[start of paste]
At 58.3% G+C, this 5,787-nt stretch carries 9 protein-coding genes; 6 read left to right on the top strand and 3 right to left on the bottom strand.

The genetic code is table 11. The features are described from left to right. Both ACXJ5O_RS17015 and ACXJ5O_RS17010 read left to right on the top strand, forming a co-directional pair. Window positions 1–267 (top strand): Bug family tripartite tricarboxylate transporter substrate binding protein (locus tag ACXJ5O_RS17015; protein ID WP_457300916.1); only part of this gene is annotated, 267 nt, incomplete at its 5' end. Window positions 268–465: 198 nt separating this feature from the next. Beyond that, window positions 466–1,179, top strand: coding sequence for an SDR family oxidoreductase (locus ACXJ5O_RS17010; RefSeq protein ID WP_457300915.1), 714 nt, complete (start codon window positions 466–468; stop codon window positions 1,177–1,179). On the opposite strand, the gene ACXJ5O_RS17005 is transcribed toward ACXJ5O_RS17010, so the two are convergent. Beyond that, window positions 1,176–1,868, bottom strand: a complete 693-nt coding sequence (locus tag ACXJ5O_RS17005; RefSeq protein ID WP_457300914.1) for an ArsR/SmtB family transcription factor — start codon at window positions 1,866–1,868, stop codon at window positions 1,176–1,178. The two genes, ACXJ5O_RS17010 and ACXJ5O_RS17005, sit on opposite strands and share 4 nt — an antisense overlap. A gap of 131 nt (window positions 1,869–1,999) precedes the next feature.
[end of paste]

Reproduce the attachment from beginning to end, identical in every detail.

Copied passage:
At 58.3% G+C, this 5,787-nt stretch carries 9 protein-coding genes; 6 read left to right on the top strand and 3 right to left on the bottom strand.

The genetic code is table 11. The features are described from left to right. Both ACXJ5O_RS17015 and ACXJ5O_RS17010 read left to right on the top strand, forming a co-directional pair. Window positions 1–267 (top strand): Bug family tripartite tricarboxylate transporter substrate binding protein (locus tag ACXJ5O_RS17015; protein ID WP_457300916.1); only part of this gene is annotated, 267 nt, incomplete at its 5' end. Window positions 268–465: 198 nt separating this feature from the next. Beyond that, window positions 466–1,179, top strand: coding sequence for an SDR family oxidoreductase (locus ACXJ5O_RS17010; RefSeq protein ID WP_457300915.1), 714 nt, complete (start codon window positions 466–468; stop codon window positions 1,177–1,179). On the opposite strand, the gene ACXJ5O_RS17005 is transcribed toward ACXJ5O_RS17010, so the two are convergent. Beyond that, window positions 1,176–1,868, bottom strand: a complete 693-nt coding sequence (locus tag ACXJ5O_RS17005; RefSeq protein ID WP_457300914.1) for an ArsR/SmtB family transcription factor — start codon at window positions 1,866–1,868, stop codon at window positions 1,176–1,178. The two genes, ACXJ5O_RS17010 and ACXJ5O_RS17005, sit on opposite strands and share 4 nt — an antisense overlap. A gap of 131 nt (window positions 1,869–1,999) precedes the next feature.